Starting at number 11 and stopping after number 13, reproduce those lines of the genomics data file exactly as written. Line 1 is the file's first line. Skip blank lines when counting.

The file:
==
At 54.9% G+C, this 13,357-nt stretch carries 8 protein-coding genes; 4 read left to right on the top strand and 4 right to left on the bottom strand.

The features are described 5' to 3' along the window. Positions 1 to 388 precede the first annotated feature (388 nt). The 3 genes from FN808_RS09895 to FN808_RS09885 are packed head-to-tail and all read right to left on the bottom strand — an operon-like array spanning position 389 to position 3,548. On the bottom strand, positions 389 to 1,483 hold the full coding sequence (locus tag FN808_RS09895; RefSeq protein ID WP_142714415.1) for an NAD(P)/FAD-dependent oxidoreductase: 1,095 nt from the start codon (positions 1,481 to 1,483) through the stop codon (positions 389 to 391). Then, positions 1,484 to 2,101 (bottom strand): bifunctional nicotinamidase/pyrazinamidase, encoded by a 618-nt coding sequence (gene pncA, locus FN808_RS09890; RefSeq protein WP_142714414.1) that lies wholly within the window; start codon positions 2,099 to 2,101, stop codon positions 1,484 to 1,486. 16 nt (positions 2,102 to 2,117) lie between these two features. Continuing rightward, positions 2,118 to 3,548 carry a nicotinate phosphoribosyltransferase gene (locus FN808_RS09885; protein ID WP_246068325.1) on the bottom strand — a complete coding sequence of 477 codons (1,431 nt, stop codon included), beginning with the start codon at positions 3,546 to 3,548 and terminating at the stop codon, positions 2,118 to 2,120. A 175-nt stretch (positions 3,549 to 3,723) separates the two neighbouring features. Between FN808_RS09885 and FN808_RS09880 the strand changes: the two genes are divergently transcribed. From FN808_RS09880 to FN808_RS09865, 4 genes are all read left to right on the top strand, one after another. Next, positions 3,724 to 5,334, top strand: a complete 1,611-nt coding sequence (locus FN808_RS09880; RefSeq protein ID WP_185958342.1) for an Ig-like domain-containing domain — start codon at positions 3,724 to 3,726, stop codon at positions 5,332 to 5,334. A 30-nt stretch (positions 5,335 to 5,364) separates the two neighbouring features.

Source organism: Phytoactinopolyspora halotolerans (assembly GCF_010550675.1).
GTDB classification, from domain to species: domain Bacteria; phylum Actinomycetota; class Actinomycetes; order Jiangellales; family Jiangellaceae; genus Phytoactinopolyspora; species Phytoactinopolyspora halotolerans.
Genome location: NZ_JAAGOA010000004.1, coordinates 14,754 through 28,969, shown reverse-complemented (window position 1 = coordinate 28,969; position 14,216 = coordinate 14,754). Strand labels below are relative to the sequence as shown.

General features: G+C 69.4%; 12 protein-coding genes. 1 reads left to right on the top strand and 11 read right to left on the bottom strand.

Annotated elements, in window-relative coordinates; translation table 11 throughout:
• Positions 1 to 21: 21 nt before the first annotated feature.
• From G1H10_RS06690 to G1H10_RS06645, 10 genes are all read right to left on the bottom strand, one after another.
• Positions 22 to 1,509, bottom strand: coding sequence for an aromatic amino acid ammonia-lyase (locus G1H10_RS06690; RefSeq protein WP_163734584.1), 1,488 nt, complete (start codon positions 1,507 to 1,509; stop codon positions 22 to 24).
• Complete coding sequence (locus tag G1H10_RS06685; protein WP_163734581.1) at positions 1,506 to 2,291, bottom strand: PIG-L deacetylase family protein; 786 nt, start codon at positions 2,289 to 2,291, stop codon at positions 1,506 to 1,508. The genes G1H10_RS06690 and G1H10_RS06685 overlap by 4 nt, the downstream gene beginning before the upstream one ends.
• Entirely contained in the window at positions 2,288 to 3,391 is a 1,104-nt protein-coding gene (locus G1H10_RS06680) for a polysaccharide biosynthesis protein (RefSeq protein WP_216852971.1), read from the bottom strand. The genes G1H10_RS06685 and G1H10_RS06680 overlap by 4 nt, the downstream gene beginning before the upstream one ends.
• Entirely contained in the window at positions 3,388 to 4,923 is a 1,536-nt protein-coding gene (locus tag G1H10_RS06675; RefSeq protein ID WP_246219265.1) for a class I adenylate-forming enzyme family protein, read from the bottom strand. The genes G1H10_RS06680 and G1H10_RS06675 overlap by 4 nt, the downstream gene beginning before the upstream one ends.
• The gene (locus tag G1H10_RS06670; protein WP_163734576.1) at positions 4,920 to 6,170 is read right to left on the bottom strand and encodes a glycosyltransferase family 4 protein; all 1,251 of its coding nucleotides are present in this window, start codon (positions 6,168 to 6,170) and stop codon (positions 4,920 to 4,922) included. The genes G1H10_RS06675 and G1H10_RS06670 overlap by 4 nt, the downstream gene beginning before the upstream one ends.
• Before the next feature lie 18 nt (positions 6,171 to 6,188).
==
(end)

• Complete coding sequence (locus tag G1H10_RS06685; protein WP_163734581.1) at positions 1,506 to 2,291, bottom strand: PIG-L deacetylase family protein; 786 nt, start codon at positions 2,289 to 2,291, stop codon at positions 1,506 to 1,508. The genes G1H10_RS06690 and G1H10_RS06685 overlap by 4 nt, the downstream gene beginning before the upstream one ends.
• Entirely contained in the window at positions 2,288 to 3,391 is a 1,104-nt protein-coding gene (locus G1H10_RS06680) for a polysaccharide biosynthesis protein (RefSeq protein WP_216852971.1), read from the bottom strand. The genes G1H10_RS06685 and G1H10_RS06680 overlap by 4 nt, the downstream gene beginning before the upstream one ends.
• Entirely contained in the window at positions 3,388 to 4,923 is a 1,536-nt protein-coding gene (locus tag G1H10_RS06675; RefSeq protein ID WP_246219265.1) for a class I adenylate-forming enzyme family protein, read from the bottom strand. The genes G1H10_RS06680 and G1H10_RS06675 overlap by 4 nt, the downstream gene beginning before the upstream one ends.